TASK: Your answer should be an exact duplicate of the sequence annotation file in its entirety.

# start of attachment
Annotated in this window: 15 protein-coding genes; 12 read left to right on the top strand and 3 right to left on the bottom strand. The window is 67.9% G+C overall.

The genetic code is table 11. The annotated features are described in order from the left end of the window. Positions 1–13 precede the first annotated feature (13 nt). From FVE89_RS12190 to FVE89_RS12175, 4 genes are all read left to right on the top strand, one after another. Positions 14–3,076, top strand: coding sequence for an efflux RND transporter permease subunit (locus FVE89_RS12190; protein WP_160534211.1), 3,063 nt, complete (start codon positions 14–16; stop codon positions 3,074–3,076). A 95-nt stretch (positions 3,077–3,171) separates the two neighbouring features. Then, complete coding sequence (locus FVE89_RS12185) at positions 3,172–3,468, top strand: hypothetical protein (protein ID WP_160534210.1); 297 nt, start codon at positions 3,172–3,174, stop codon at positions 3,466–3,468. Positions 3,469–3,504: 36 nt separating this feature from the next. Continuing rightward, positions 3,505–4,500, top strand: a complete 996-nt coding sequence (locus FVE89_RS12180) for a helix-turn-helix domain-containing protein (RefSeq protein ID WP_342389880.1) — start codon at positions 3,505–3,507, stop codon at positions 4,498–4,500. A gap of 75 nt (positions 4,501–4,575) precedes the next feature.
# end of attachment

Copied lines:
Annotated in this window: 15 protein-coding genes; 12 read left to right on the top strand and 3 right to left on the bottom strand. The window is 67.9% G+C overall.

The genetic code is table 11. The annotated features are described in order from the left end of the window. Positions 1–13 precede the first annotated feature (13 nt). From FVE89_RS12190 to FVE89_RS12175, 4 genes are all read left to right on the top strand, one after another. Positions 14–3,076, top strand: coding sequence for an efflux RND transporter permease subunit (locus FVE89_RS12190; protein WP_160534211.1), 3,063 nt, complete (start codon positions 14–16; stop codon positions 3,074–3,076). A 95-nt stretch (positions 3,077–3,171) separates the two neighbouring features. Then, complete coding sequence (locus FVE89_RS12185) at positions 3,172–3,468, top strand: hypothetical protein (protein ID WP_160534210.1); 297 nt, start codon at positions 3,172–3,174, stop codon at positions 3,466–3,468. Positions 3,469–3,504: 36 nt separating this feature from the next. Continuing rightward, positions 3,505–4,500, top strand: a complete 996-nt coding sequence (locus FVE89_RS12180) for a helix-turn-helix domain-containing protein (RefSeq protein ID WP_342389880.1) — start codon at positions 3,505–3,507, stop codon at positions 4,498–4,500. A gap of 75 nt (positions 4,501–4,575) precedes the next feature.